Greece is not the only weak member of the euro zone. Ireland and Portugal have had to be rescued and while their position is stable for the moment their economies could be further destabilized if there was a Greek default.

The Italian government has been forced to take austerity measures to bring its debts under control, but Italian Prime Minister Silvio Berlusconi seems more intent on shoring up his dubious private affairs than on tackling his county’s troubles.

Spain has the worst unemployment in Europe. Its vast property bubble has burst and many of its banks are in trouble. The Socialist Party looks likely to lose the election due this autumn.

In many of the countries north of the Mediterranean periphery there is much anger over the demand that they should bail out their southern neighbors. Greece is depicted as a country with too many bureaucrats who retire too young and where paying taxes is easily avoided.

German public opinion has been particularly critical of a Greek bailout, but there is significant opposition in the Netherlands, Finland and Slovakia to increasing the funds available for weaker euro-zone countries. As any increase in these funds requires the approval of all 17 countries using the euro, and as the German constitutional court could veto action by the German government, the way forward is not simple.

A Greek default — apart from its serious implications for Greece — would pose heavy burdens on European banks that hold Greek government debt. Already Dexia, a largely Belgian bank, has had to be rescued. French and German bank have major exposures to Greek debt. British banks would also need additional help in the event of a default. This, and the effect which any Greek default might have on the European single market and in particular on Europe as a market for British exports, has induced the British government to press European governments, particularly those of France and Germany, to hasten the establishment of an adequate safety net for euro-zone countries and European banks. There is a feeling among many British politicians that French President Nicolas Sarkozy and German Chancellor Angela Merkel have not yet shown sufficient leadership or sense of urgency in tackling the euro-zone crisis.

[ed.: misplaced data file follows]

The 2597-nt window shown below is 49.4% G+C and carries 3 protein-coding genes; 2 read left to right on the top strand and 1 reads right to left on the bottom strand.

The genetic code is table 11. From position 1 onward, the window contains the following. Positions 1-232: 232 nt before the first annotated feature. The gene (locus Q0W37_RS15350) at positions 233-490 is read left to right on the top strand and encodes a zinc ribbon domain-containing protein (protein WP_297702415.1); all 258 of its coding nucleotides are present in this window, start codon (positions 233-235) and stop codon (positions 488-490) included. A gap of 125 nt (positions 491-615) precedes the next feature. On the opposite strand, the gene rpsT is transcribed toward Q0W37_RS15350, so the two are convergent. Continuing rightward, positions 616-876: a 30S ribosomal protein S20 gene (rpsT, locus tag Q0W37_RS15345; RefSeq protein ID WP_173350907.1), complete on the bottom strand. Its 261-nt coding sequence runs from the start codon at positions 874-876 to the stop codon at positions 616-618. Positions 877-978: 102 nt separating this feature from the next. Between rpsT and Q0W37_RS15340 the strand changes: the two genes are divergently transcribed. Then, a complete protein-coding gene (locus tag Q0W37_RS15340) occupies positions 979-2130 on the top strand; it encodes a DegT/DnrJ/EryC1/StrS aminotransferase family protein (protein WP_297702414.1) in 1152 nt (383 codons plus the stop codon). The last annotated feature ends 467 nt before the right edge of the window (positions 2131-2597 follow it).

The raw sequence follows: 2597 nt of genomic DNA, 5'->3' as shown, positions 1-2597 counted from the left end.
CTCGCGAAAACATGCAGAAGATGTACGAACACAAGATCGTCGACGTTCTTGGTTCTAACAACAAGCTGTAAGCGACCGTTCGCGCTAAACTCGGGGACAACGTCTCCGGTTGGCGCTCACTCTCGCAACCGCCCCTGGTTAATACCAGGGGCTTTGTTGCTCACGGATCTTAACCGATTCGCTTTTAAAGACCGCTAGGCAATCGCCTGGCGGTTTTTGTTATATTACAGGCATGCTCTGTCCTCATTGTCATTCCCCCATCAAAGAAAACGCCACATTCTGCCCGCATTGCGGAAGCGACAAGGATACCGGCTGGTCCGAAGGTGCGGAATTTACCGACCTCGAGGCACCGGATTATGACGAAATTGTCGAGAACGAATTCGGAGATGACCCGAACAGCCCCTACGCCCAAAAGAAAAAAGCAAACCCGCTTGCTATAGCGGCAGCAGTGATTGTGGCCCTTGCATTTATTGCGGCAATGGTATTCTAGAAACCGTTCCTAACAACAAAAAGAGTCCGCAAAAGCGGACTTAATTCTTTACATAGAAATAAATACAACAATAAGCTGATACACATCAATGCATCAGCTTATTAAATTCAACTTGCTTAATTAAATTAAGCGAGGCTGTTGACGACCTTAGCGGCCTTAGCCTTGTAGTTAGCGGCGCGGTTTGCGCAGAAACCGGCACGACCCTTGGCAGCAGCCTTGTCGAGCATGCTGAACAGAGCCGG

It seems probable that the only way in the longer term of ensuring monetary stability in the euro zone is the establishment of a much closer and effective structure governing the way in which euro-zone budgets are drawn up and taxes imposed. This implies moving towards a more federal structure, but this would require significant treaty changes which would have to be ratified by all participating countries. Euro-skepticism is no longer mainly a British phenomenon.

Hugh Cortazzi served as Britain’s ambassador to Japan from 1980-1984.